The Warrior Diet, Eating One Meal a Day

warrior diet

Not all fasting methods require that you completely abstain from eating during your fast. For example, although the 5:2 Diet necessitates undereating for an entire 24 hours, the Warrior Diet delineates the day into periods of undereating and overeating, which means you restrict what foods you can eat during the daytime, and at night you’re able to enjoy a full, hearty meal. With the Warrior Diet, you don’t fast just one or two times a week. Instead, you consistently engage in modified fasting every day. Remember: Fasting is part of an overall healthy lifestyle change, and the Warrior Diet is no exception to that.

What the Warrior Diet Is?

The Warrior Diet is a modified fasting regimen where you don’t completely restrict all calories in liquid form or solid form during your fast. The restriction focuses on consuming a small amount of food for most of the day and then eating as much as you want for several hours each evening.

The Warrior Diet is based on the premise that ancient people, who were fitter, healthier, and leaner than their modern counterparts, followed a daily regimen that included snacking only on healthful foods during the hours in which they completed most of their physical labor. They then reaped the fruits of that labor with a larger meal, recreation, and rest in the evening hours.

Although the term warrior may denote an overtly masculine character or a person whose job description vastly differs from your own, don’t be mistaken. In reference to the Warrior Diet, warrior signifies a modern warrior, one who has decided that he or she is ready to make a return to instinctual eating, namely undereating and overeating, and tap into the many health benefits inherent in the warrior lifestyle.

Everything in nature is cyclical from sunrises and sunsets to ocean tides to even human activities, such as sleeping and eating. The Warrior Diet is no exception, and it fits very well in the cycle of nature. Sometimes you eat very little. Sometimes you eat a lot. But at the end of the day (quite literally), it all gets balanced out. In other words, micro-periods of famine and feast inherently are built into each day.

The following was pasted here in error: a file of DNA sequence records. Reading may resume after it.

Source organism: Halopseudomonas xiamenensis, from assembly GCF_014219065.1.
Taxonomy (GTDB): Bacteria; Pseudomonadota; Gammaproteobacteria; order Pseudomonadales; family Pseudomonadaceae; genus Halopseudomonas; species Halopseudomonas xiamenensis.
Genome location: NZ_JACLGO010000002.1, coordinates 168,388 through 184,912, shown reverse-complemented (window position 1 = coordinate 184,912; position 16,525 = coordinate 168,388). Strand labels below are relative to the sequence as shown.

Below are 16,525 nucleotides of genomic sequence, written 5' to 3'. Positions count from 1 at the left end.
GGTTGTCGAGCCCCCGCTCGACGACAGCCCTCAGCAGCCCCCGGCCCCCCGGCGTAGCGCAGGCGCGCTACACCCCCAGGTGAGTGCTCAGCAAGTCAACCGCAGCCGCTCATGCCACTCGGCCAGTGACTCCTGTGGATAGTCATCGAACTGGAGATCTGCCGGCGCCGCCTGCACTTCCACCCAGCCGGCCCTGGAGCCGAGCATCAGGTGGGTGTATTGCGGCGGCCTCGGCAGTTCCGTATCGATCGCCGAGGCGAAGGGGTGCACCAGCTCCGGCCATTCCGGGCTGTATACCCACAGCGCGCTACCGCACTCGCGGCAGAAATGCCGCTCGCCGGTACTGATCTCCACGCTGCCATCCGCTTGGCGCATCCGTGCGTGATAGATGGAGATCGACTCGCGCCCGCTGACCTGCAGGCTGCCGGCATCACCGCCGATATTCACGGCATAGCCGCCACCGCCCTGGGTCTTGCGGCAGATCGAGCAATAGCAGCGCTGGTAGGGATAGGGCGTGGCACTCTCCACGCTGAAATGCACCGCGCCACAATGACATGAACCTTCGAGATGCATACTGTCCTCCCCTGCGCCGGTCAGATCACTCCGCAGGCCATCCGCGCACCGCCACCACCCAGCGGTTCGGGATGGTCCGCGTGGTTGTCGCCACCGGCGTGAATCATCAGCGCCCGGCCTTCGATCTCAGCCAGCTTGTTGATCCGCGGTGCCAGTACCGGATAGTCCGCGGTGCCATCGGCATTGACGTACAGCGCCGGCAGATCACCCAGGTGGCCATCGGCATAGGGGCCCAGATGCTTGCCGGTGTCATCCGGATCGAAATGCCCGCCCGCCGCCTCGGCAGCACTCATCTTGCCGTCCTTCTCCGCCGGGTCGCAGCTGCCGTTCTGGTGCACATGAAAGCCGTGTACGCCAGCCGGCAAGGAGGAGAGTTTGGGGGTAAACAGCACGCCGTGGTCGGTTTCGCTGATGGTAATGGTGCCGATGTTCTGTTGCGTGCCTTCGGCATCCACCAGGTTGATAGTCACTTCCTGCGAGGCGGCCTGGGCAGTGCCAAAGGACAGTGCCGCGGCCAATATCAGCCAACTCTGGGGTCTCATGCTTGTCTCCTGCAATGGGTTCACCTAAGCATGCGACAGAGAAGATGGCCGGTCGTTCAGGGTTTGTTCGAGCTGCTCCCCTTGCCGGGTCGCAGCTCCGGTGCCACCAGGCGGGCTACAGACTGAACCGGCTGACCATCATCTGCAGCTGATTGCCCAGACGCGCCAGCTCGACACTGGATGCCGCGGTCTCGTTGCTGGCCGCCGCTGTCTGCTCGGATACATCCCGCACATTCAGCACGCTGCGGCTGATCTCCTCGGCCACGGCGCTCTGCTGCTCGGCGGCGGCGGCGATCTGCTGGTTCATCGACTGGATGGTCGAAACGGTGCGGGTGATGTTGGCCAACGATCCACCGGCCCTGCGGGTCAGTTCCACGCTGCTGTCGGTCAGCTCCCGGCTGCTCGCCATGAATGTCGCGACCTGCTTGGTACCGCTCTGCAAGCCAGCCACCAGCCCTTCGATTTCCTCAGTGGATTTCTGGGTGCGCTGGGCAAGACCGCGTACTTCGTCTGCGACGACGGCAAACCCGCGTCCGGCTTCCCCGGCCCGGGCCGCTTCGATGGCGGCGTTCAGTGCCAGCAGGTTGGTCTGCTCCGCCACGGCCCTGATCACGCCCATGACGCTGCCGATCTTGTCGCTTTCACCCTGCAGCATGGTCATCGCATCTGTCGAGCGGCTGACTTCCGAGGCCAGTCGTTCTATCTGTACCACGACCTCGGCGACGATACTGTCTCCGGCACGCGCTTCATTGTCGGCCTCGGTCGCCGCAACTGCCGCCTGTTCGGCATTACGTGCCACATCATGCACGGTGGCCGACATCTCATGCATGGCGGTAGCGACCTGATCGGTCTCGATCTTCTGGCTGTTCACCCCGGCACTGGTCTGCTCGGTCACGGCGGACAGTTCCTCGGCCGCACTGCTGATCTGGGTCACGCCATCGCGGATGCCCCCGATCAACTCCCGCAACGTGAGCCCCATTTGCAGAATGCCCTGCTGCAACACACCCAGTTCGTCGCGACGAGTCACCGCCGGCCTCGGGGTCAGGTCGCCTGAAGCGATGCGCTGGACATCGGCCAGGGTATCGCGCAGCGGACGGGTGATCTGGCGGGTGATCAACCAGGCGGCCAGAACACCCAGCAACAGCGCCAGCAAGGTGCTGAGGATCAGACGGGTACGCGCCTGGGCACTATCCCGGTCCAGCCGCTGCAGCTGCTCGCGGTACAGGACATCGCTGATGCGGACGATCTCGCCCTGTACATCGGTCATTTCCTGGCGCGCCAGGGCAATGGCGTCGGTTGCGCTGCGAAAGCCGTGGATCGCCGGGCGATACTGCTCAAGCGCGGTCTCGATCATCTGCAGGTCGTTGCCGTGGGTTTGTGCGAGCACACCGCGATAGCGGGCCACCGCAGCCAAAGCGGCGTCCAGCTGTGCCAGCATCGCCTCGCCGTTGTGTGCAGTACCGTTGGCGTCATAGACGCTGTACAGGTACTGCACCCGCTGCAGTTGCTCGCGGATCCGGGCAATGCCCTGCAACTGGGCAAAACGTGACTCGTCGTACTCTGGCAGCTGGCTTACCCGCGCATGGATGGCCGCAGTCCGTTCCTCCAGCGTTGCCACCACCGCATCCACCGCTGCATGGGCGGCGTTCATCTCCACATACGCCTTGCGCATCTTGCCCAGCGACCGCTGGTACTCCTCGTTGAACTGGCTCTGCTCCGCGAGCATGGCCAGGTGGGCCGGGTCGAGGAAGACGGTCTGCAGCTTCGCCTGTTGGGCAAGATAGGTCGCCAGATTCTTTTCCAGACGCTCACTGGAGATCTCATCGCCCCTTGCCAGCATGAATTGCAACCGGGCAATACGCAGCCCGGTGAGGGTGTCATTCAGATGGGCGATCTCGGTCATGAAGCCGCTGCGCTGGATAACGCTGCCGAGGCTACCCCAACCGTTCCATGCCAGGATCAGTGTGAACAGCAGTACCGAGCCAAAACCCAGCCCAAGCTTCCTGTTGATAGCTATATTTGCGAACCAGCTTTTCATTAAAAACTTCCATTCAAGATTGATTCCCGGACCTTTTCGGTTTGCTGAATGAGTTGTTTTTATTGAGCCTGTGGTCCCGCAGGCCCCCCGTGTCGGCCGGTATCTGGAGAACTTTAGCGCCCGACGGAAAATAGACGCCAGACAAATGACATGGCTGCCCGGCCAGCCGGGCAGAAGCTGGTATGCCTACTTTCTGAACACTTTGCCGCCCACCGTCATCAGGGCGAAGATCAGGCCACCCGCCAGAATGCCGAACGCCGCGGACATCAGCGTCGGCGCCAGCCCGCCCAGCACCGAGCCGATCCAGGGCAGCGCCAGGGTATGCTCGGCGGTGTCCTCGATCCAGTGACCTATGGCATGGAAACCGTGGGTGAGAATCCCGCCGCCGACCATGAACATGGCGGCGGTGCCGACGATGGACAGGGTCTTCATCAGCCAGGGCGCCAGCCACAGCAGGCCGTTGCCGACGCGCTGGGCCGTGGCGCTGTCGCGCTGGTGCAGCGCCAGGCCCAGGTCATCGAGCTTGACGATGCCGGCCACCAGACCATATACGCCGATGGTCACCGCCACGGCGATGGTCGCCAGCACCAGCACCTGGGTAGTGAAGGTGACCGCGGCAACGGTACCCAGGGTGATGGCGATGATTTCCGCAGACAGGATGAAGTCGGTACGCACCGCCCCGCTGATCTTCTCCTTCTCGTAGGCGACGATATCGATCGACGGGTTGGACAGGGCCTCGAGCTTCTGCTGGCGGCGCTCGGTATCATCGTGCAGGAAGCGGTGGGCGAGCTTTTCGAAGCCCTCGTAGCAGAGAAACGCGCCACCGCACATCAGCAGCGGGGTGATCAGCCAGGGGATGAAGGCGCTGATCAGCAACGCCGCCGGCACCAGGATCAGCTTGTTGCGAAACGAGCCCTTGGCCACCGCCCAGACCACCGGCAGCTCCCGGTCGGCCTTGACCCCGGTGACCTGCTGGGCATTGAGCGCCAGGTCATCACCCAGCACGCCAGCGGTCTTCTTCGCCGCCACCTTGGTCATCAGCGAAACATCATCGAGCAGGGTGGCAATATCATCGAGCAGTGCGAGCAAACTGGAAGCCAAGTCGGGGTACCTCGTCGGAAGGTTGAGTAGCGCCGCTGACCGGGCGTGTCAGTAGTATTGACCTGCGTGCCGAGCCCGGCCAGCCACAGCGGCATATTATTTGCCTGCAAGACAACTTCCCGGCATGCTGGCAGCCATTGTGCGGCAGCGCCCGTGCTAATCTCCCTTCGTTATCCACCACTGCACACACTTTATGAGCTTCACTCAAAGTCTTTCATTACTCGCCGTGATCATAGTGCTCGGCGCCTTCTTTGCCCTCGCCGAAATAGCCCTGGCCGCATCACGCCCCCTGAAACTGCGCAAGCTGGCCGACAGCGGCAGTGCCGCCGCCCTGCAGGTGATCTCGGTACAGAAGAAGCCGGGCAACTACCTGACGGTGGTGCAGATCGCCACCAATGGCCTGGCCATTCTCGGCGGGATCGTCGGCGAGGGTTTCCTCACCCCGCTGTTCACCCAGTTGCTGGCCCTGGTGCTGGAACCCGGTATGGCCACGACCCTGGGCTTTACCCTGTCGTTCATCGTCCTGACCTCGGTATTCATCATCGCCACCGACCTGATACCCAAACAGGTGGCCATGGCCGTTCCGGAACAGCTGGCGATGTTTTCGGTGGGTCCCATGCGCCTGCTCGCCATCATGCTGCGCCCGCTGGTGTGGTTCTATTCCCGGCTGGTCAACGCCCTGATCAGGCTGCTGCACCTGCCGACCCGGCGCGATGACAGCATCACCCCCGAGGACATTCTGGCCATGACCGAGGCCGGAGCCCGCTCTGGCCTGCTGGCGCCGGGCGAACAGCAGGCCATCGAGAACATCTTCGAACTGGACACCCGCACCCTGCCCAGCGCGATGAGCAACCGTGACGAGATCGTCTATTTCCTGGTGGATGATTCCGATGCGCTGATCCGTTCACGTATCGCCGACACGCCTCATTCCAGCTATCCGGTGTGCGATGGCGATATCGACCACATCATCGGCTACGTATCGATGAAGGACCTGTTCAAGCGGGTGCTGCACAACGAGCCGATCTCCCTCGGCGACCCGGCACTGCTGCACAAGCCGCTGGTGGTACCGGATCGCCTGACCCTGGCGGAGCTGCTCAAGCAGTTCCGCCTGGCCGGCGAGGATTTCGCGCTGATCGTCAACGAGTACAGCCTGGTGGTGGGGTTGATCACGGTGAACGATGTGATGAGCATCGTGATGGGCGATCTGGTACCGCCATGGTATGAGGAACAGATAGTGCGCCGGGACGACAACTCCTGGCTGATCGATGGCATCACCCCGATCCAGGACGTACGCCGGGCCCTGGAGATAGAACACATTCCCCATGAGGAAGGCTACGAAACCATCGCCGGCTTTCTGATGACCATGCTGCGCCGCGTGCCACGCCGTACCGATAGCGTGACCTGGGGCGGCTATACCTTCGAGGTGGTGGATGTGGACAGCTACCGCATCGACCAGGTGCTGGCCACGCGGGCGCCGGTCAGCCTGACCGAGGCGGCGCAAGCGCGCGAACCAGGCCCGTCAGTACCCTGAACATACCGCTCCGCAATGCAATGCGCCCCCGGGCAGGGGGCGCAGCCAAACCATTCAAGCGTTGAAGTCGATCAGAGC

Comparing Undereating and Overeating

Everything is cyclical, including your eating patterns. If you adhere to your natural eating patterns, then the Warrior Diet suggests that you must eat sparingly throughout the day and feast at night.

The human body has three major divisions of the nervous system, two of which you can directly affect by fasting:

  • The sympathetic nervous system regulates the fight or flight response, which refers to activities that occur while the body is under stress (both everyday stress and abnormal stresses) and that keep your internal organs functioning
  • The parasympathetic system controls the body’s rest and digest functions, which refers to the activities that occur when your body is at rest, such as digestion, sleep, and sexual

In other words, you should be fully within the sympathetic system during active daytime hours and in the parasympathetic system in the evening. Fasting is one of the most effective ways to ensure that these two systems are kept separate, as they naturally should be. On the Warrior Diet, you keep the two systems separated by undereating during the day and overeating in the evening hours.

But what undereating and overeating mean can be a little confusing, especially because so many of the popular diets today claim that you mustn’t overeat and you certainly shouldn’t eat too close to bedtime. Overeating paired with undereating is actually extremely effective for fat loss and building lean muscle mass. These sections help make sense of undereating and overeating so you have a better idea how the Warrior Diet works.

What you can eat during this phase

Undereating is the phase of the Warrior Diet that takes up most of day. You simply don’t eat as much as you normally would during the daytime hours. You’re naturally most active during these daytime hours, whether that activity is physical or mental.